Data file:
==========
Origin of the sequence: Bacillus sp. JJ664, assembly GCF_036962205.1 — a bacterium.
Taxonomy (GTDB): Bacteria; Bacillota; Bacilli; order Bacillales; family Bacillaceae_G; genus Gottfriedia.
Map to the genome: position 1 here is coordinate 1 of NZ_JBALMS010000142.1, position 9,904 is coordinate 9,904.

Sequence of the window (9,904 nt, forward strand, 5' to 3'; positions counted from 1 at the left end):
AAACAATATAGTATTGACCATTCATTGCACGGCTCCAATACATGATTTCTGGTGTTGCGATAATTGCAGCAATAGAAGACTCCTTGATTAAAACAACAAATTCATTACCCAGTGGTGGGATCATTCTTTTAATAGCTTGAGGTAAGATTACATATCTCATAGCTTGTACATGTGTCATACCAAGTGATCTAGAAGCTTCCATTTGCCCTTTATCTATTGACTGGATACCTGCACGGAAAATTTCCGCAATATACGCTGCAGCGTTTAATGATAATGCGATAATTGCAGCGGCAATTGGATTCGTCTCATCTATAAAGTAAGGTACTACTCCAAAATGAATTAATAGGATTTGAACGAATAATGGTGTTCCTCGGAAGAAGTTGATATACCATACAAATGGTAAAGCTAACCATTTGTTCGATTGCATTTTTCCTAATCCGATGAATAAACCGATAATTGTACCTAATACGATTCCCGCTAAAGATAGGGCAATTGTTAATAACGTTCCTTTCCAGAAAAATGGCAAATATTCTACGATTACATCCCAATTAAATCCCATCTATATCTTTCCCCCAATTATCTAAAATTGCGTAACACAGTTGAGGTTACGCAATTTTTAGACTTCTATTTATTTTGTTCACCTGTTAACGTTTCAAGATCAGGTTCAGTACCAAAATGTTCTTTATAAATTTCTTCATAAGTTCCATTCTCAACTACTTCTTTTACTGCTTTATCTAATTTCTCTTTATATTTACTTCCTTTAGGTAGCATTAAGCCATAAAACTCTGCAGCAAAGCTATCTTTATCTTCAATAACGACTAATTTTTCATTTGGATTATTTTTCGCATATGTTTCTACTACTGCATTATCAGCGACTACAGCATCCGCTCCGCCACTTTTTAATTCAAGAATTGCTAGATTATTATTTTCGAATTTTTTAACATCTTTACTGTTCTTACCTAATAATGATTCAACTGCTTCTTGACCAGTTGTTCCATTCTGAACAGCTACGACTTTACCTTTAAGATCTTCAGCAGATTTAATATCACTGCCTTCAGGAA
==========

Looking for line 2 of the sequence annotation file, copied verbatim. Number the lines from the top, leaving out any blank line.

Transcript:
Taxonomy (GTDB): Bacteria; Bacillota; Bacilli; order Bacillales; family Bacillaceae_G; genus Gottfriedia.